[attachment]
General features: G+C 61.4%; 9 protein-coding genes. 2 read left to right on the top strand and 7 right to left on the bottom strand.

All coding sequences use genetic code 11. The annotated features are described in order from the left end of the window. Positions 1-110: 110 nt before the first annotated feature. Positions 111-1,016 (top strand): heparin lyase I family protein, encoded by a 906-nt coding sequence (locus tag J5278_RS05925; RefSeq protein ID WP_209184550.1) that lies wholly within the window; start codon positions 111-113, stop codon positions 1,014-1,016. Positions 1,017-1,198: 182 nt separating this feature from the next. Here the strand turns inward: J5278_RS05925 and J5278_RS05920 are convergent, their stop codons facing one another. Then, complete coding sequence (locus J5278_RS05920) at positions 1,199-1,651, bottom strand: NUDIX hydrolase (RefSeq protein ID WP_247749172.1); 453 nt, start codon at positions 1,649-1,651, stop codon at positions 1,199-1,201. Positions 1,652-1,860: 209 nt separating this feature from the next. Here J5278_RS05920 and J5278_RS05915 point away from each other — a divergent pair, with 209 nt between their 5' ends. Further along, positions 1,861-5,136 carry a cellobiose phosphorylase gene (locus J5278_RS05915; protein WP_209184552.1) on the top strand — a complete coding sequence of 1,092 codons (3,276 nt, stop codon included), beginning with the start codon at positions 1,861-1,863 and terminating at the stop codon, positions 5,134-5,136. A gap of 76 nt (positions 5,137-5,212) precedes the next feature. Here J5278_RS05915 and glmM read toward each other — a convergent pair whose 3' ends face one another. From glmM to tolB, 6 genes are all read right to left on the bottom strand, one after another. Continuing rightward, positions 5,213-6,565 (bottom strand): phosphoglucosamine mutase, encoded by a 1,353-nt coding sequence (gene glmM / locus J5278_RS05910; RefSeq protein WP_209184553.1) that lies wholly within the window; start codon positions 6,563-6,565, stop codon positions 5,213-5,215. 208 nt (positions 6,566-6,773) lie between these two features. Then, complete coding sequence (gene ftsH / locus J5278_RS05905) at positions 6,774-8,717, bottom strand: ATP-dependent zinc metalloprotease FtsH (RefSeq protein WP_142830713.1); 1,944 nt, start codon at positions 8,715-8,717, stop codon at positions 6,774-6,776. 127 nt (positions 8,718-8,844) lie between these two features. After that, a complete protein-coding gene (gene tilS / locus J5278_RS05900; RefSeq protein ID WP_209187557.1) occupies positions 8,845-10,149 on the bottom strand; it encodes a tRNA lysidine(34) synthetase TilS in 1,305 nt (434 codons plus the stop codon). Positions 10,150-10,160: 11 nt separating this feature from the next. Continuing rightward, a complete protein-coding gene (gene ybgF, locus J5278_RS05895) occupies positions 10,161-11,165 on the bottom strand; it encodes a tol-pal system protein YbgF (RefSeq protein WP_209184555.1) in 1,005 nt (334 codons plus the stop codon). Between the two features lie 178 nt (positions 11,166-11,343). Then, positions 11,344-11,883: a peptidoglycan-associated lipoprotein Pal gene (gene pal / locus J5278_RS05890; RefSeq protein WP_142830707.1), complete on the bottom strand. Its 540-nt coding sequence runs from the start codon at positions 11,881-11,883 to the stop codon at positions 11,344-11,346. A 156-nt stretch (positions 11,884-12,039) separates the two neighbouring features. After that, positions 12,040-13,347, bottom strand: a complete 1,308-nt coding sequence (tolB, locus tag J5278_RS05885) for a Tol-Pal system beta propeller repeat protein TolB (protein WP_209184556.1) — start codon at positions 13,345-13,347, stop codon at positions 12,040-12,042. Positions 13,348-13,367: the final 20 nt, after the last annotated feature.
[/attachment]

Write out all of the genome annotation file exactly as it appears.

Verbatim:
General features: G+C 61.4%; 9 protein-coding genes. 2 read left to right on the top strand and 7 right to left on the bottom strand.

All coding sequences use genetic code 11. The annotated features are described in order from the left end of the window. Positions 1-110: 110 nt before the first annotated feature. Positions 111-1,016 (top strand): heparin lyase I family protein, encoded by a 906-nt coding sequence (locus tag J5278_RS05925; RefSeq protein ID WP_209184550.1) that lies wholly within the window; start codon positions 111-113, stop codon positions 1,014-1,016. Positions 1,017-1,198: 182 nt separating this feature from the next. Here the strand turns inward: J5278_RS05925 and J5278_RS05920 are convergent, their stop codons facing one another. Then, complete coding sequence (locus J5278_RS05920) at positions 1,199-1,651, bottom strand: NUDIX hydrolase (RefSeq protein ID WP_247749172.1); 453 nt, start codon at positions 1,649-1,651, stop codon at positions 1,199-1,201. Positions 1,652-1,860: 209 nt separating this feature from the next. Here J5278_RS05920 and J5278_RS05915 point away from each other — a divergent pair, with 209 nt between their 5' ends. Further along, positions 1,861-5,136 carry a cellobiose phosphorylase gene (locus J5278_RS05915; protein WP_209184552.1) on the top strand — a complete coding sequence of 1,092 codons (3,276 nt, stop codon included), beginning with the start codon at positions 1,861-1,863 and terminating at the stop codon, positions 5,134-5,136. A gap of 76 nt (positions 5,137-5,212) precedes the next feature. Here J5278_RS05915 and glmM read toward each other — a convergent pair whose 3' ends face one another. From glmM to tolB, 6 genes are all read right to left on the bottom strand, one after another. Continuing rightward, positions 5,213-6,565 (bottom strand): phosphoglucosamine mutase, encoded by a 1,353-nt coding sequence (gene glmM / locus J5278_RS05910; RefSeq protein WP_209184553.1) that lies wholly within the window; start codon positions 6,563-6,565, stop codon positions 5,213-5,215. 208 nt (positions 6,566-6,773) lie between these two features. Then, complete coding sequence (gene ftsH / locus J5278_RS05905) at positions 6,774-8,717, bottom strand: ATP-dependent zinc metalloprotease FtsH (RefSeq protein WP_142830713.1); 1,944 nt, start codon at positions 8,715-8,717, stop codon at positions 6,774-6,776. 127 nt (positions 8,718-8,844) lie between these two features. After that, a complete protein-coding gene (gene tilS / locus J5278_RS05900; RefSeq protein ID WP_209187557.1) occupies positions 8,845-10,149 on the bottom strand; it encodes a tRNA lysidine(34) synthetase TilS in 1,305 nt (434 codons plus the stop codon). Positions 10,150-10,160: 11 nt separating this feature from the next. Continuing rightward, a complete protein-coding gene (gene ybgF, locus J5278_RS05895) occupies positions 10,161-11,165 on the bottom strand; it encodes a tol-pal system protein YbgF (RefSeq protein WP_209184555.1) in 1,005 nt (334 codons plus the stop codon). Between the two features lie 178 nt (positions 11,166-11,343). Then, positions 11,344-11,883: a peptidoglycan-associated lipoprotein Pal gene (gene pal / locus J5278_RS05890; RefSeq protein WP_142830707.1), complete on the bottom strand. Its 540-nt coding sequence runs from the start codon at positions 11,881-11,883 to the stop codon at positions 11,344-11,346. A 156-nt stretch (positions 11,884-12,039) separates the two neighbouring features. After that, positions 12,040-13,347, bottom strand: a complete 1,308-nt coding sequence (tolB, locus tag J5278_RS05885) for a Tol-Pal system beta propeller repeat protein TolB (protein WP_209184556.1) — start codon at positions 13,345-13,347, stop codon at positions 12,040-12,042. Positions 13,348-13,367: the final 20 nt, after the last annotated feature.